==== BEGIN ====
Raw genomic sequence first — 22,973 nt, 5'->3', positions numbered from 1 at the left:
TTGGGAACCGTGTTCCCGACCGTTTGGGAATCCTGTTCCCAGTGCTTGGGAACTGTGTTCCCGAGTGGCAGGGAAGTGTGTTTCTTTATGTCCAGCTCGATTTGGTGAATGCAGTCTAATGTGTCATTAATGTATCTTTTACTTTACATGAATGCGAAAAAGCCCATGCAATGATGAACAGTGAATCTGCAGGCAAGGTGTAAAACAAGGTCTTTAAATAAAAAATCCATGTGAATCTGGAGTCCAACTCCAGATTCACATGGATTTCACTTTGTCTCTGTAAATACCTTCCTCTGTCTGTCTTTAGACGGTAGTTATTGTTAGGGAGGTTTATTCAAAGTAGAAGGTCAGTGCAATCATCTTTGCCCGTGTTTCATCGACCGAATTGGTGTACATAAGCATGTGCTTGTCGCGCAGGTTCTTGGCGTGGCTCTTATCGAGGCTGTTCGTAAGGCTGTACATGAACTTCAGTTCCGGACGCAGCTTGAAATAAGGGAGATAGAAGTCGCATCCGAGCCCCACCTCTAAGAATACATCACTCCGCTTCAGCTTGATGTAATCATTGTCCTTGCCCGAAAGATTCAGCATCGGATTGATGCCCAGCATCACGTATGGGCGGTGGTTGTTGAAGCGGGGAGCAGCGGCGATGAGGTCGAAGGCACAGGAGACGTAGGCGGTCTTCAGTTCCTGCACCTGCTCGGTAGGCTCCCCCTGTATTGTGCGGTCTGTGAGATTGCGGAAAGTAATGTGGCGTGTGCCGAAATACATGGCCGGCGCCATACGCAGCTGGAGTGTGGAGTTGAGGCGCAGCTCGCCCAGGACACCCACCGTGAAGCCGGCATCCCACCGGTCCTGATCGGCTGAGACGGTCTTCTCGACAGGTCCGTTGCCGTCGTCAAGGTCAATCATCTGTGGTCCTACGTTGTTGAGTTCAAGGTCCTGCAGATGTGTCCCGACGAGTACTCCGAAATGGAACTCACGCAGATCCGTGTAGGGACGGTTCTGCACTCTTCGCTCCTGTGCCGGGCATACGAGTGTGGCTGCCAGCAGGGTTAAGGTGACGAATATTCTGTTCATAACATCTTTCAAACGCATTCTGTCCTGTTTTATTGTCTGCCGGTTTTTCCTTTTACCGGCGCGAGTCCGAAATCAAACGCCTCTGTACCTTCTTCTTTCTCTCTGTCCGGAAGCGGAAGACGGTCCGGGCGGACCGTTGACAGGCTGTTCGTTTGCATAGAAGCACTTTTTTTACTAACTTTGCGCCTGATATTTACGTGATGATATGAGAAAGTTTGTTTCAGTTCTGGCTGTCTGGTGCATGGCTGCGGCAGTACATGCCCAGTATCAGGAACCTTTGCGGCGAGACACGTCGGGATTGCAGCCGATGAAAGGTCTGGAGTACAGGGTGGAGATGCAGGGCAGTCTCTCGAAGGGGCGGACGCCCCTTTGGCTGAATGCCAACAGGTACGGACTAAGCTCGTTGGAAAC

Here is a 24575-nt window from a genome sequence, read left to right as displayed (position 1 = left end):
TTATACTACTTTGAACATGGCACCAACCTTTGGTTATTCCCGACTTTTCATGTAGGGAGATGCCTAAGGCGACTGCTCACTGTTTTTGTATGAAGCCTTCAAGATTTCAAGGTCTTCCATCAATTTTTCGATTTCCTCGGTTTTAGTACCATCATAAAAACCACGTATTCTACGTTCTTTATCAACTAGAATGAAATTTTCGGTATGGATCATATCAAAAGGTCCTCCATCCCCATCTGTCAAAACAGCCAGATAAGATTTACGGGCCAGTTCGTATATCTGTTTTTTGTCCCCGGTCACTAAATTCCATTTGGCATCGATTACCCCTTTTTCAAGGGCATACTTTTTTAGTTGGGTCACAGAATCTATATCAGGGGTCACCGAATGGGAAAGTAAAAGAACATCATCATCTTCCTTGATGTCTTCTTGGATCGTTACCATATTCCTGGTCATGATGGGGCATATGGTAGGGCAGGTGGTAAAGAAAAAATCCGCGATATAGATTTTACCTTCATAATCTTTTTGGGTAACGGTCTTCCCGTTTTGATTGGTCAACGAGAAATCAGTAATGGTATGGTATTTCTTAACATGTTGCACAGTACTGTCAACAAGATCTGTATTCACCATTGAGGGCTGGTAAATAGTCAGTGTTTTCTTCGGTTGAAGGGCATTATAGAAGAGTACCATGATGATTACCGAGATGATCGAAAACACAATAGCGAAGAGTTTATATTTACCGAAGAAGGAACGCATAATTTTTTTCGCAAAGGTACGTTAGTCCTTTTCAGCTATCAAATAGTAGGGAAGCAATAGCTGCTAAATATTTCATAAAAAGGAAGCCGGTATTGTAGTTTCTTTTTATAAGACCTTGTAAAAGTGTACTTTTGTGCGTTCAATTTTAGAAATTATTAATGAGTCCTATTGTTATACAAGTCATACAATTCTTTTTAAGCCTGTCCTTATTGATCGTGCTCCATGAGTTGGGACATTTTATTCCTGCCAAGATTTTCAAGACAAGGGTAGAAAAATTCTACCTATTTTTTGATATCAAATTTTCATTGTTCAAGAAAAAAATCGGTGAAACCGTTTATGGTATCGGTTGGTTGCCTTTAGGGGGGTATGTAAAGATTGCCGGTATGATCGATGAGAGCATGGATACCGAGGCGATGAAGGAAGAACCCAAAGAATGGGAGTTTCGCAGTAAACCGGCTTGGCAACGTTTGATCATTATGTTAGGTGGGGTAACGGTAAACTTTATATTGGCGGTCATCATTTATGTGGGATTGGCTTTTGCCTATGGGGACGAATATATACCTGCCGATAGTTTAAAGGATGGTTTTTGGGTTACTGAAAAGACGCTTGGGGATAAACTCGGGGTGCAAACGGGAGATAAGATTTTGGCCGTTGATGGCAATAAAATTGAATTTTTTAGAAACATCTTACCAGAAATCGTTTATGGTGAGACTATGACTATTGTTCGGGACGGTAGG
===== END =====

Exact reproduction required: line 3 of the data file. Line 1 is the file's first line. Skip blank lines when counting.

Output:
Here is a 24575-nt window from a genome sequence, read left to right as displayed (position 1 = left end):